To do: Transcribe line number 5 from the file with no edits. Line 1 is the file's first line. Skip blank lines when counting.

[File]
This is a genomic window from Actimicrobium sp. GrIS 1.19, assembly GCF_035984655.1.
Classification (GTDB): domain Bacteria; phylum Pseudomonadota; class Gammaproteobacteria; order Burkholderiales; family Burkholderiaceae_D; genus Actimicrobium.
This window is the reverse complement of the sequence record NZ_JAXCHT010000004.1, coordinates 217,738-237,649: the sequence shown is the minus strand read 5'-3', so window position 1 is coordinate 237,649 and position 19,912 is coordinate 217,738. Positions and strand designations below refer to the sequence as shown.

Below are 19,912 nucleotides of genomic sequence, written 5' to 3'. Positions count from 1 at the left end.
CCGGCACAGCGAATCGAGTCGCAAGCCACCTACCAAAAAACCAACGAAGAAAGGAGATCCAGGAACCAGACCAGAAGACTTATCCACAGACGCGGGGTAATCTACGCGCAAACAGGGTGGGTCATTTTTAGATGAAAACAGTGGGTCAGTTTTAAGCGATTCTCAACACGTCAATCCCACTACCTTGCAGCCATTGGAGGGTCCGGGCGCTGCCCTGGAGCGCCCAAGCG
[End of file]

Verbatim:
CCGGCACAGCGAATCGAGTCGCAAGCCACCTACCAAAAAACCAACGAAGAAAGGAGATCCAGGAACCAGACCAGAAGACTTATCCACAGACGCGGGGTAATCTACGCGCAAACAGGGTGGGTCATTTTTAGATGAAAACAGTGGGTCAGTTTTAAGCGATTCTCAACACGTCAATCCCACTACCTTGCAGCCATTGGAGGGTCCGGGCGCTGCCCTGGAGCGCCCAAGCG